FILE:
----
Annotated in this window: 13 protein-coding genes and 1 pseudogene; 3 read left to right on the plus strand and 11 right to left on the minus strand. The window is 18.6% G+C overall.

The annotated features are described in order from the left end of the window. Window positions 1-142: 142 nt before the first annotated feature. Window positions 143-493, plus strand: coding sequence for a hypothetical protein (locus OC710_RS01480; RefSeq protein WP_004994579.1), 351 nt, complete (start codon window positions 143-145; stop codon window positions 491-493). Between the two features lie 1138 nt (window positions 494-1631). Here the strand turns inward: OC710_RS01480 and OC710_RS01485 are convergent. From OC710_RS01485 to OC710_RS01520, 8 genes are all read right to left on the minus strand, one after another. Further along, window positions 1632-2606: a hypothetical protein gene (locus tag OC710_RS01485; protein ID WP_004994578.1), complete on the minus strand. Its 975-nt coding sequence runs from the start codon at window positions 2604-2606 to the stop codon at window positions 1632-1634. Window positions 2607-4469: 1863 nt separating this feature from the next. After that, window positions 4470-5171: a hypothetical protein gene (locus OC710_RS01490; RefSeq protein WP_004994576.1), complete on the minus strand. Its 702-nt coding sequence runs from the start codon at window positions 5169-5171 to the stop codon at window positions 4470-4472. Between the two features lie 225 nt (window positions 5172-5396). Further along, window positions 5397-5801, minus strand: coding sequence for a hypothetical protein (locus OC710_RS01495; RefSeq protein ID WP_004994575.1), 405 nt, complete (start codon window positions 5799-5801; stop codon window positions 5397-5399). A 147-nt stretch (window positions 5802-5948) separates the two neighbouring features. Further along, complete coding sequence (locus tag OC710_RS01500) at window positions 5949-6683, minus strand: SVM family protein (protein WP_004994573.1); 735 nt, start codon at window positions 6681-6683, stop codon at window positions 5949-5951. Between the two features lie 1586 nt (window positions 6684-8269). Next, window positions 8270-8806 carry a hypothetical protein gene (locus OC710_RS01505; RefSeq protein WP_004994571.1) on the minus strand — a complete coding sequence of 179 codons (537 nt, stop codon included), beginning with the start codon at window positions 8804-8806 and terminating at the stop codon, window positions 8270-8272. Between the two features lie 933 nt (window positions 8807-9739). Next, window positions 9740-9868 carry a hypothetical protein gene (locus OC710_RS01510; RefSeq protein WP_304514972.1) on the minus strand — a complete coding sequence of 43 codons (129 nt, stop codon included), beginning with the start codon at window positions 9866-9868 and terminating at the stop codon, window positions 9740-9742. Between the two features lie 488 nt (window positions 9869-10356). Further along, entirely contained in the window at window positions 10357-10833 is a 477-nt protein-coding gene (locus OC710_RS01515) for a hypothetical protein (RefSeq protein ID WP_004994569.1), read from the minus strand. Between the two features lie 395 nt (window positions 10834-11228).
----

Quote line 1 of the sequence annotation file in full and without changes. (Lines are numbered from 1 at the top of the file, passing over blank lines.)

Annotated in this window: 13 protein-coding genes and 1 pseudogene; 3 read left to right on the plus strand and 11 right to left on the minus strand. The window is 18.6% G+C overall.